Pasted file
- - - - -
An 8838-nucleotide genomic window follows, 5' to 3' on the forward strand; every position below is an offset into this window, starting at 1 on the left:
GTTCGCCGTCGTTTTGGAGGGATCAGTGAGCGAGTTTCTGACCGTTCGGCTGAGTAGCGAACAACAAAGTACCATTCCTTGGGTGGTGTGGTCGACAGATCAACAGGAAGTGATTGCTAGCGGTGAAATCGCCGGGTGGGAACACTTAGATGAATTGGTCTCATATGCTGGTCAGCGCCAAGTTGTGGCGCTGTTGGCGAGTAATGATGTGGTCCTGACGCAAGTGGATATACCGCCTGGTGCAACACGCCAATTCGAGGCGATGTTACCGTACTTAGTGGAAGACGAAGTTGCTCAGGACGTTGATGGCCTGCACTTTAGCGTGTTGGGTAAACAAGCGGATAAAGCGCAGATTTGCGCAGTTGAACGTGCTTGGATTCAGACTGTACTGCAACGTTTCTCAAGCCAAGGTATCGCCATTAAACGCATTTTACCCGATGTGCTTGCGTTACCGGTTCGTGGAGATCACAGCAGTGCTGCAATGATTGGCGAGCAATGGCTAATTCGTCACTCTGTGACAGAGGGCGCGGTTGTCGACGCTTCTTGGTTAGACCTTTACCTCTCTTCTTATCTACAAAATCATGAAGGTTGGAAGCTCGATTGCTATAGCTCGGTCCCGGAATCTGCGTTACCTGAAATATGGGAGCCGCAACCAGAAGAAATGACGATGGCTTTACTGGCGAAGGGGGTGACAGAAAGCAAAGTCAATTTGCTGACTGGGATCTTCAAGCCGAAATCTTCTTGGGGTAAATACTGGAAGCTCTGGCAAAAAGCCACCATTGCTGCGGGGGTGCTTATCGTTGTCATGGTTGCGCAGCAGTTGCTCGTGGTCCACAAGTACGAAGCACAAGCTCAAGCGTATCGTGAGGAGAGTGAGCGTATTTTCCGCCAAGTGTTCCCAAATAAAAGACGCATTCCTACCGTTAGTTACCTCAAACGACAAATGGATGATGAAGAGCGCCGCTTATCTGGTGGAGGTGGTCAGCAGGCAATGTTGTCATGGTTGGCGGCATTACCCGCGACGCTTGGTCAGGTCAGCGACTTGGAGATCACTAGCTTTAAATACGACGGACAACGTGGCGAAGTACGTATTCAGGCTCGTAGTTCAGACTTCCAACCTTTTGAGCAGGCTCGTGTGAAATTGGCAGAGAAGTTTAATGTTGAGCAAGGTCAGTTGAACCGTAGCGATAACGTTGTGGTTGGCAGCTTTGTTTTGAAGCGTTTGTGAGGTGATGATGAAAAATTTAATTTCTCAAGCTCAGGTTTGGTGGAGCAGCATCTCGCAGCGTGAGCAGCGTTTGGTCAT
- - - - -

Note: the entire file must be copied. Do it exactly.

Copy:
An 8838-nucleotide genomic window follows, 5' to 3' on the forward strand; every position below is an offset into this window, starting at 1 on the left:
GTTCGCCGTCGTTTTGGAGGGATCAGTGAGCGAGTTTCTGACCGTTCGGCTGAGTAGCGAACAACAAAGTACCATTCCTTGGGTGGTGTGGTCGACAGATCAACAGGAAGTGATTGCTAGCGGTGAAATCGCCGGGTGGGAACACTTAGATGAATTGGTCTCATATGCTGGTCAGCGCCAAGTTGTGGCGCTGTTGGCGAGTAATGATGTGGTCCTGACGCAAGTGGATATACCGCCTGGTGCAACACGCCAATTCGAGGCGATGTTACCGTACTTAGTGGAAGACGAAGTTGCTCAGGACGTTGATGGCCTGCACTTTAGCGTGTTGGGTAAACAAGCGGATAAAGCGCAGATTTGCGCAGTTGAACGTGCTTGGATTCAGACTGTACTGCAACGTTTCTCAAGCCAAGGTATCGCCATTAAACGCATTTTACCCGATGTGCTTGCGTTACCGGTTCGTGGAGATCACAGCAGTGCTGCAATGATTGGCGAGCAATGGCTAATTCGTCACTCTGTGACAGAGGGCGCGGTTGTCGACGCTTCTTGGTTAGACCTTTACCTCTCTTCTTATCTACAAAATCATGAAGGTTGGAAGCTCGATTGCTATAGCTCGGTCCCGGAATCTGCGTTACCTGAAATATGGGAGCCGCAACCAGAAGAAATGACGATGGCTTTACTGGCGAAGGGGGTGACAGAAAGCAAAGTCAATTTGCTGACTGGGATCTTCAAGCCGAAATCTTCTTGGGGTAAATACTGGAAGCTCTGGCAAAAAGCCACCATTGCTGCGGGGGTGCTTATCGTTGTCATGGTTGCGCAGCAGTTGCTCGTGGTCCACAAGTACGAAGCACAAGCTCAAGCGTATCGTGAGGAGAGTGAGCGTATTTTCCGCCAAGTGTTCCCAAATAAAAGACGCATTCCTACCGTTAGTTACCTCAAACGACAAATGGATGATGAAGAGCGCCGCTTATCTGGTGGAGGTGGTCAGCAGGCAATGTTGTCATGGTTGGCGGCATTACCCGCGACGCTTGGTCAGGTCAGCGACTTGGAGATCACTAGCTTTAAATACGACGGACAACGTGGCGAAGTACGTATTCAGGCTCGTAGTTCAGACTTCCAACCTTTTGAGCAGGCTCGTGTGAAATTGGCAGAGAAGTTTAATGTTGAGCAAGGTCAGTTGAACCGTAGCGATAACGTTGTGGTTGGCAGCTTTGTTTTGAAGCGTTTGTGAGGTGATGATGAAAAATTTAATTTCTCAAGCTCAGGTTTGGTGGAGCAGCATCTCGCAGCGTGAGCAGCGTTTGGTCAT